Are Cell Phones the New Landlines?

Cell phone use on the rise
A Wikipedia list of cell phone usage by country showed that as of December 2009, the U.S. had nearly 286 million cell phones in use. In parallel, a recent National Center for Health Statistics study found that one in every seven homes surveyed received all or almost all their calls on cell phones, even though they had a landline. Study results further indicated, one in four homes in the U.S. relied solely on cell phones. This statistic highlights these households had no land line at all during the last half of 2009. Since this time, the number of households that fall within this category have increased 1.8 percent.

Implications for communications companies
The increasing use of cell phones, coupled with the decreasing use of landlines, raises some very important concerns for communications companies:

  • The physical address on file may not be accurate, since consumers can keep the same number as they jump providers.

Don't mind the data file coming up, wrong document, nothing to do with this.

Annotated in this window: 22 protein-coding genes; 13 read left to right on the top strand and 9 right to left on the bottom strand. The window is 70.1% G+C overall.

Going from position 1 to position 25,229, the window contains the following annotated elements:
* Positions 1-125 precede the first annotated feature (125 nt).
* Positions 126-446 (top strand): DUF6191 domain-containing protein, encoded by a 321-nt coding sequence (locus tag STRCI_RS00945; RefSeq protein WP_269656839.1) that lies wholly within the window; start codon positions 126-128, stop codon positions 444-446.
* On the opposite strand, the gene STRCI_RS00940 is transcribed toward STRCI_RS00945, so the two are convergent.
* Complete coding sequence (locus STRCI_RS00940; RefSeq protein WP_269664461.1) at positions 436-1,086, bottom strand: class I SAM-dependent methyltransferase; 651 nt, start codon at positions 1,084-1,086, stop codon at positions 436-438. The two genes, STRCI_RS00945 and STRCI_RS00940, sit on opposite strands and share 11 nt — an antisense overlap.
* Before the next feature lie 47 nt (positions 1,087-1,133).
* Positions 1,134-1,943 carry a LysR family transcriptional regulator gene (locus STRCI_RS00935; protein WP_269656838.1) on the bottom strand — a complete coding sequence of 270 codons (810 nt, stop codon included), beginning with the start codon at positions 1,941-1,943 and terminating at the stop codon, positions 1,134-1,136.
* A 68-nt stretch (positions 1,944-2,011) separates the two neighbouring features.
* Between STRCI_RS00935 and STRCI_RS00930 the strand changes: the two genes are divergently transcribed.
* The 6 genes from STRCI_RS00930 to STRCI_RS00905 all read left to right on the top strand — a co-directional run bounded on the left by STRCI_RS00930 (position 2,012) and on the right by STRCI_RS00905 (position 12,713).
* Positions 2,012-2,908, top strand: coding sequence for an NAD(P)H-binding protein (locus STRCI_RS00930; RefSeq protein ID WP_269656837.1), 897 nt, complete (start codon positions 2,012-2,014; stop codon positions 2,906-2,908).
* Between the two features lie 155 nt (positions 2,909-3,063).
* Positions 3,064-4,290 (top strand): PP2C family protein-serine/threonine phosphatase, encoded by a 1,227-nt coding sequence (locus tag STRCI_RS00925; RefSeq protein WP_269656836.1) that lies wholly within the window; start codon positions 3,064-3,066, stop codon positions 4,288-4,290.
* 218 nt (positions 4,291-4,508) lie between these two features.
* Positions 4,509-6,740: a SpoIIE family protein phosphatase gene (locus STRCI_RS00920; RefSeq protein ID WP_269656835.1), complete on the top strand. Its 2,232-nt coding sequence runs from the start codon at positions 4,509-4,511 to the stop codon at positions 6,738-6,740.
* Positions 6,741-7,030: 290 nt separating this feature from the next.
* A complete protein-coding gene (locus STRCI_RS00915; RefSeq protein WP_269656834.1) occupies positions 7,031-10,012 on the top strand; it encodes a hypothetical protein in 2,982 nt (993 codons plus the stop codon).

• The increased use of pre-paid cell phones shines a new light on the growing issue that contact numbers are not a consistent means of reaching the consumer.

These two issues make locating cell phone-only customers for purposes of cross-selling and/or collections an enormous challenge. It would certainly make everyone’s job easier if cell phone providers were willing to share their customer data with a directory assistance provider. The problem is, doing so, exposes them to attacks from their competition and since provider churn rate concerns are at an all-time high, can you really blame them?

  • Identifying potentially risky customers, among cell phone-only consumers, becomes more difficult. Perfectly good customers may no longer use a landline.
  • From a marketing point of view, calling cell phones for a sales pitch is not allowed, how then do you reach your prospects?

What concerns you?
Certainly, this list is by no means complete. The concerns above warrant further discussion in future blog posts. I want to know what concerns you most when it comes to the rise in cell phone-only consumers. This feedback will allow me to gear future posts to better address your concerns.